Net new business should not be the board’s primary focus when there is so much to be gained from increasing existing customer lifecycles. This is especially true for businesses providing anything as-a-service. The key to unlocking additional value is providing an outstanding CX.
“People realise you’re only as good as your last interaction – and contracts can be cancelled at almost any time,” says Julie Knight-Ludvigson.
As the integration of marketing is driven throughout a business, it will establish a clearer view of individual customer relationships, allowing for greater personalisation, more relevant communications and revenue growth.
It’s within the context of these authentic, unguarded relationships with your brand that new opportunities for customer satisfaction and revenue growth can be discovered. However, breaking down the functional silos is a huge challenge.
Cat Dutton says that she would love for Atos to have total visibility of the customer journey from end to end. They’re not there yet, Cat admits, but this is the goal. Kyle Flaherty shares this ambition – he wants to see the entire customer journey for each individual customer, starting from the very first moment, through to five years later. This would entail automating, integrating and mining for insight. It’s no easy task, but it’s clear that both believe a long-term investment in CX will return dividends in the boardroom.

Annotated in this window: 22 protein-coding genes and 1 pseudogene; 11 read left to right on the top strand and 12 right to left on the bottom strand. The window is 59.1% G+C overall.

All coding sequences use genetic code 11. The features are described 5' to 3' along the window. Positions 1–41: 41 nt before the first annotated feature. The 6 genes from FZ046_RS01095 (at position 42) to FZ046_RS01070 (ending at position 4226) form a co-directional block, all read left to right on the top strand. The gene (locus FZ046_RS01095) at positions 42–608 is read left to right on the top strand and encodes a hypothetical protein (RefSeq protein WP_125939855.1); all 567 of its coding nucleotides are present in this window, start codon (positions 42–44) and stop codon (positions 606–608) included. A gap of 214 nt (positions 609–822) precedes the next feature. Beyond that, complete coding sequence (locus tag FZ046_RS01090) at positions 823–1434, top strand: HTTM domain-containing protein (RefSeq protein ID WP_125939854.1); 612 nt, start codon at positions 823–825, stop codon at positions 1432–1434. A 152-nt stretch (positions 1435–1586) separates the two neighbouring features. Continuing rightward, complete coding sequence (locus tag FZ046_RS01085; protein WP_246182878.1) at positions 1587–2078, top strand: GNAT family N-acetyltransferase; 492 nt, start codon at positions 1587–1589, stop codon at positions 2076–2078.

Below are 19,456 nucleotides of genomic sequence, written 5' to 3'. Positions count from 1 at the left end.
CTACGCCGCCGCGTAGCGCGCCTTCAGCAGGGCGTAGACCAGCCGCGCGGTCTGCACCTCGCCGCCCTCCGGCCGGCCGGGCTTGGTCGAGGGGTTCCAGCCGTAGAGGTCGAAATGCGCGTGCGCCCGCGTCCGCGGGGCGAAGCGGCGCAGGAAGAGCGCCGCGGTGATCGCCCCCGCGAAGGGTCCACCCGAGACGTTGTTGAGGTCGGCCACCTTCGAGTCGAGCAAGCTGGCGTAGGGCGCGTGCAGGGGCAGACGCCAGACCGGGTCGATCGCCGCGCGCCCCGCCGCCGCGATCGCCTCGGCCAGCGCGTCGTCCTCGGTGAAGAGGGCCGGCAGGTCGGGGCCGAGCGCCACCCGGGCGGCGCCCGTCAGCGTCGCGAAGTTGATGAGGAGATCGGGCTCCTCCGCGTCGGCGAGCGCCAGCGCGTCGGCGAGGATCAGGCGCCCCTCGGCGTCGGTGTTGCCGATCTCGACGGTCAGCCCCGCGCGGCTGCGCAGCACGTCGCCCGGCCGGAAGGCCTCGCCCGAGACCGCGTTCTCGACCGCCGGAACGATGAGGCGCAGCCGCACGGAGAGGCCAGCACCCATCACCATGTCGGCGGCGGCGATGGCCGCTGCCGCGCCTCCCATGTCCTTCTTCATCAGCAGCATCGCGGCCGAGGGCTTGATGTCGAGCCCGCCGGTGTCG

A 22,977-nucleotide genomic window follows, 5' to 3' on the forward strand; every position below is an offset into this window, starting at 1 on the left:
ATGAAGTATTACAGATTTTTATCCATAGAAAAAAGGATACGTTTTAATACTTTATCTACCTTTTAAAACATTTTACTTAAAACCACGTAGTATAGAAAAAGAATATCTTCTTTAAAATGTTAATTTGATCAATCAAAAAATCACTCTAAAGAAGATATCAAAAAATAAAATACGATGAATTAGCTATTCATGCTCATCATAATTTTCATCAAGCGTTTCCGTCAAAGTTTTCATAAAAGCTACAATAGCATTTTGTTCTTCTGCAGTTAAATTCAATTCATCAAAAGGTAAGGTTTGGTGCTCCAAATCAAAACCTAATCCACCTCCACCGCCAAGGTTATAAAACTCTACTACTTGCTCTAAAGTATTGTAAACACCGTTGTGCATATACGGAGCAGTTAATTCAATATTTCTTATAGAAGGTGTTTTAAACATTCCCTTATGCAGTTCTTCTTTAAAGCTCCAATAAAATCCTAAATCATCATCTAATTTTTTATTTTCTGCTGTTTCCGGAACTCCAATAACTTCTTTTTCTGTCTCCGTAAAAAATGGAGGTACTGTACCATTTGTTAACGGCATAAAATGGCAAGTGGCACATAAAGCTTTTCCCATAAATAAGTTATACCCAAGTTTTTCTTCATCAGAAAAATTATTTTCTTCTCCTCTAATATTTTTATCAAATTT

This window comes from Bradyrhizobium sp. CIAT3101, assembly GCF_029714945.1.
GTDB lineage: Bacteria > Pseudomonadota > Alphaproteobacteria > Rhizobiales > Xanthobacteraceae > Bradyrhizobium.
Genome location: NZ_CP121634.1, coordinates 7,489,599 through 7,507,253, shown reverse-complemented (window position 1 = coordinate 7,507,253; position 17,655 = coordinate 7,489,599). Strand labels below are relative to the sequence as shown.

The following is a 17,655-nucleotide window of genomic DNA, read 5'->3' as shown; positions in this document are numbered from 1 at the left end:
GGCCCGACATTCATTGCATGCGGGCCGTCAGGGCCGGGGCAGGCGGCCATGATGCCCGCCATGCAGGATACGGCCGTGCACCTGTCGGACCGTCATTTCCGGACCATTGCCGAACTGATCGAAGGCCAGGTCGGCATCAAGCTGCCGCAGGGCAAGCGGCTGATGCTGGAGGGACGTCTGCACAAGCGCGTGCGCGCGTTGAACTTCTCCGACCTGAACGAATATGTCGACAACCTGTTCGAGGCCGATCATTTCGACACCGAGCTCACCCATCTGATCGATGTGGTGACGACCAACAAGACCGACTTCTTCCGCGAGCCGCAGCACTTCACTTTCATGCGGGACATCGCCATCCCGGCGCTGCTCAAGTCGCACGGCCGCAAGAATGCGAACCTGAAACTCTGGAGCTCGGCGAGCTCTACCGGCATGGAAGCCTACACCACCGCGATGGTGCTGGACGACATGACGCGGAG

4.4. Establishing a chief revenue officer
It’s becoming increasingly common for businesses to appoint a chief revenue officer (CRO) whose role will include developing an oversight of these discrete functions. This will require more accurately tracking CX as it moves across different touchpoints, so the CRO can relate this to generated revenue.
For Cat Dutton, the CRO is a useful ally for marketers seeking to prove marketing’s success to the board.